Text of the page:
Ben Henderson vs. Frankie Edgar I at UFC 144 was a classic, for sure. With the rematch just hours away, set to headline UFC 150, it is important to ponder some of the important points from their first fight.
For those who do not remember, the bout ended in a unanimous decisions for Ben Henderson.
Two of the judges scored the fight 49-46, the other 48-47. Compustrike numbers state that Henderson landed 100 total strikes (87 significant, 59 to the head) to 81 (68 significant, 40 to the head) for Edgar.
The fight seemingly started very favorably for Edgar, who repeatedly caught Henderson's frequent leg kicks and scored a pair of takedowns. Still, even with that strong round, Edgar ended up having his eye start swelling shut.
Past that, however, Henderson won the statistical portion of the bout, out-landing Edgar in every round and doing remarkably more damage, shown best at the end by Edgar's bruised, bloody and broken face. While Edgar fans will be quick to point out how Edgar repeatedly landed takedowns on Henderson, the latter got the fight back to where he wanted it by simply standing up.
Henderson, for the most part, dictated the pace and place of the fight and got the better out of the majority of exchanges.
Neither fighter really got especially close to knocking the other out, save for a devastating upkick by Henderson. This is not surprising, given how Edgar endured two harsh beatings from Gray Maynard while Ben Henderson survived through Anthony Pettis' “Showtime Kick” which, really, would have decapitated most fighters.
There were only two times where Edgar got into superior position with his wrestling. The first was in the second round, which ended abruptly when Henderson shattered Edgar's nose with the aforementioned upkick. The second was in the fourth round, though that was set up by Edgar almost being submitted by a deep arm-in guillotine choke.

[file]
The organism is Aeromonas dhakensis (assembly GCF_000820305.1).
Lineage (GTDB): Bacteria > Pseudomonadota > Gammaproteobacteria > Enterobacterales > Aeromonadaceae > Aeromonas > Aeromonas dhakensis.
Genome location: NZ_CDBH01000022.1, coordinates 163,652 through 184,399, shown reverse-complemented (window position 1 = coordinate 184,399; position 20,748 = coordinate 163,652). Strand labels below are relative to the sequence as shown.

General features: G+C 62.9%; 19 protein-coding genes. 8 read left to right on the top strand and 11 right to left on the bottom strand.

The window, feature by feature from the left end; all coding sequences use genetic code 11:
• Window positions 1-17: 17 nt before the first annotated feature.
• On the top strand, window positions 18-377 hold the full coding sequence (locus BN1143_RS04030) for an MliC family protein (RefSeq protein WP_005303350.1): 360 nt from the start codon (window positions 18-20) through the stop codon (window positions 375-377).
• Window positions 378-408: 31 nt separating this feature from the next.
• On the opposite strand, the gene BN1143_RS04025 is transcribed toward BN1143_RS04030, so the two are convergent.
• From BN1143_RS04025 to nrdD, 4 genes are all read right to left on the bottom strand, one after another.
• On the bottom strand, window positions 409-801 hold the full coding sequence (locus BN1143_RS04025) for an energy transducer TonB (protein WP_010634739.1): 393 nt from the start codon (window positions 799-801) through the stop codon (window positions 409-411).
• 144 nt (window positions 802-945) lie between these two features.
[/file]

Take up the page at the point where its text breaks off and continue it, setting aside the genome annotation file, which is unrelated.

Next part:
Even though Edgar is an excellent fighter, after watching the fight four times in the last two days (it has been on Fuel TV a lot lately), Ben Henderson won convincingly.
Both fighters, however, have plenty of room for improvement.
Though Henderson out-struck Edgar, he did not completely dominate the stand-up portion of the bout. With a height and weight advantage, he should be able to fight bigger than Edgar. He could also brush up on his takedown defense to keep his win secure in the eyes of the judges.
Edgar, obviously, has more to improve upon, primarily in terms of getting back to his NCAA Division I All-American wrestling skills. Edgar landed takedowns, but did very little with them. Though Edgar is at a size disadvantage, keep in mind what Rashad Evans did to Phil Davis.
Edgar simply lacks knockout power, with just two KO victories in his UFC career. Henderson, meanwhile, owns one of the strongest chins in MMA and Edgar is simply not going to land five consecutive haymakers like he did to knock out Gray Maynard.
Edgar has the tools to win. What he needs to do is use his slippery boxing to bait Henderson into whiffing strikes, then take him down. He needs to brush up his wrestling in order to keep him there because, otherwise, Henderson is likely to out-land, out-work and out-muscle Edgar all over again.
Once again, Henderson and Edgar fight tonight at UFC 150. Keep an eye out for this and watch to see who wins in one of the most exciting main events in a long while.
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